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Finding Our Way Out
Finding Our Way Out

I pray to the birds because I believe they will carry the messages of my heart upward… I pray to the birds because they remind me of what I love, rather than what I fear.
—Terry Tempest Williams, in Refuge: An Unnatural History of Family and Place

An earnest six-year-old once informed me that hummingbirds must have nectar every ten minutes, so I knew the situation was urgent. I had walked into an empty, old house that was not entirely empty: a hummingbird, trapped inside, was frantically trying to get out the quickest way it knew how: follow the light, head for the sky. Yet window panes would not yield.

The front door already open, I opened another wide, hoping to increase the chance of escape. The bird, its wings a thrumming blur, moved away from the window. For the briefest moment, I thought it might find its escape.

It did not. Instead, it flew further into the house, drawn to a different window. I climbed awkwardly on the back of a couch next to the window. When I reached the high sash, I beheld the hummingbird: a worrisome lack of motion. It was alive, but exhausted.

I took the bird in the nest of my two human hands. As I cupped my hands around this tiny, sentient being, it yielded. There was not much else it could do.

Such is the case with surrender: it is the last thing, often the only thing, available. And so we give ourselves to it. We fear it is our end. Sometimes—with grace or luck—we find it is our liberation.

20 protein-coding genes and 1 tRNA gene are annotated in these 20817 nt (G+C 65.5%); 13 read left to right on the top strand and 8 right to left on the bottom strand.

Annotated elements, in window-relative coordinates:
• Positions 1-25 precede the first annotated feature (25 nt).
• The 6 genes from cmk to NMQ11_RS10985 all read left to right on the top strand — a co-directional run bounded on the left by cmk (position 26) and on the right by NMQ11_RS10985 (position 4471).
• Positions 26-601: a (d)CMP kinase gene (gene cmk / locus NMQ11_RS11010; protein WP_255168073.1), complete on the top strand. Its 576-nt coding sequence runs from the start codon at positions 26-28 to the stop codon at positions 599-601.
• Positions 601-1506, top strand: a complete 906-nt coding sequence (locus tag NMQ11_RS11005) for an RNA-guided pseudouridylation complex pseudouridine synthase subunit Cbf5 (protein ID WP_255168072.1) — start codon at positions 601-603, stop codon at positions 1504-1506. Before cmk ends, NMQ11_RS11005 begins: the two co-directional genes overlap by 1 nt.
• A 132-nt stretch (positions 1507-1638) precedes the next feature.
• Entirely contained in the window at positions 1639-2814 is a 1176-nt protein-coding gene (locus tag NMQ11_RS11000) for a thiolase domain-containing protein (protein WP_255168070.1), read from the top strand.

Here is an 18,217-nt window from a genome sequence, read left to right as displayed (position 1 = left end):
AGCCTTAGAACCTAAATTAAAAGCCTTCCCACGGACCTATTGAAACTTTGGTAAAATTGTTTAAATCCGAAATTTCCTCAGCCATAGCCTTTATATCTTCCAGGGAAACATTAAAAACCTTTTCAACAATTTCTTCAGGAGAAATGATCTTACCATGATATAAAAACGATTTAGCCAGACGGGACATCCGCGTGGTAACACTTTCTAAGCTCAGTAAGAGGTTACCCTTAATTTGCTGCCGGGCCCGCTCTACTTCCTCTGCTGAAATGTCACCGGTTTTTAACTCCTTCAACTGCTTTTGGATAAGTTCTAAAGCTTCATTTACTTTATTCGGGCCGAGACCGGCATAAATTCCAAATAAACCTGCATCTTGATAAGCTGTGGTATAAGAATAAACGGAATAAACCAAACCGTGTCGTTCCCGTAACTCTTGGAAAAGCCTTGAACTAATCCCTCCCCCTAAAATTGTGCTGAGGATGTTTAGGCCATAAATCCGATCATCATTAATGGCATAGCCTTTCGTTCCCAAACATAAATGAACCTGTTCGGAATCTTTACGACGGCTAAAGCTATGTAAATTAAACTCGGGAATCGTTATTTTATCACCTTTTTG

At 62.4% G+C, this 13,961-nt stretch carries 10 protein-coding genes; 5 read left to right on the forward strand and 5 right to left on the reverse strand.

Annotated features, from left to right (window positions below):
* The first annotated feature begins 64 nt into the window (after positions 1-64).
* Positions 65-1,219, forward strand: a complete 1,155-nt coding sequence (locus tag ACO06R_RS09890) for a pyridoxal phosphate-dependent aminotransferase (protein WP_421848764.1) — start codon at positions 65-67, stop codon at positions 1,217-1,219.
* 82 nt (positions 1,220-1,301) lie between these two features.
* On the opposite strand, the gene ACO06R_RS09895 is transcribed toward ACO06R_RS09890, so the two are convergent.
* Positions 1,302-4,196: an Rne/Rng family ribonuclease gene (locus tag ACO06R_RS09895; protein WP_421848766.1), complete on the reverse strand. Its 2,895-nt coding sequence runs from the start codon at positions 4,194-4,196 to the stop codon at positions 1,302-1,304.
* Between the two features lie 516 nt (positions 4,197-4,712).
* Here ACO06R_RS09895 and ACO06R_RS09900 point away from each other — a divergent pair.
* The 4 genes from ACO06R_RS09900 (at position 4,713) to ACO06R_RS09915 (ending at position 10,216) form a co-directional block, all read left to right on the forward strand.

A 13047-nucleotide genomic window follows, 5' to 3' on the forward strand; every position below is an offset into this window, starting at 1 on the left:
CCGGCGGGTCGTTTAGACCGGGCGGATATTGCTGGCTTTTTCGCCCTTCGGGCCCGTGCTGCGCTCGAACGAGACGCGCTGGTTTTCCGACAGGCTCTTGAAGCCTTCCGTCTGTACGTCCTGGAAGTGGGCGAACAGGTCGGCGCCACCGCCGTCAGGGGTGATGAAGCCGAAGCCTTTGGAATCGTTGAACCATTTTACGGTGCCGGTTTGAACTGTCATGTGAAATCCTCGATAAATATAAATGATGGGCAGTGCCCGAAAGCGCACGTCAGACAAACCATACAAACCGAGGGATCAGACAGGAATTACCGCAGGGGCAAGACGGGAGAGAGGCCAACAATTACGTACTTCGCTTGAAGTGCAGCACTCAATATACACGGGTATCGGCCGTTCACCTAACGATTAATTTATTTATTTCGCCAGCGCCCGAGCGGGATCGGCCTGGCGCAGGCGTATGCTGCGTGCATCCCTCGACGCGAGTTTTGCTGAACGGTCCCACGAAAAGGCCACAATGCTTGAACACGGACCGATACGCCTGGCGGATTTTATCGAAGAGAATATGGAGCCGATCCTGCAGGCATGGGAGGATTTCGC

I walked that bird to the outside, stopping at a tall, branch-laden bush. I stuck my hands into its depths and opened them wide. In the time it took my heart to skip a beat, that bird jumped into the nest of the bush, then into the world beyond. 

Surely this was a time for exaltation—yet I found myself sobbing, surrendering to a crest of emotion I could not name then, still cannot name now, but could only ride and allow to flow through me.

Prayer

Spirit of Life and Love, may we all find our way out of the walls that keep us in. May we find our way out into the world that holds our collective liberation, so tender, so dire. May we—at birth, throughout life, and in death—surrender with humility and curiosity. May we be reminded of what we love, rather than what we fear.

About the Author

  • Karen G. Johnston is the settled minister at The Unitarian Society in East Brunswick, NJ. Before becoming a minister, she spent 20+ years as a clinical social worker. Buddhist meditation and a befriending death practices sustain her, as does her delightful dog, Vera, and a blessed abundance of other...

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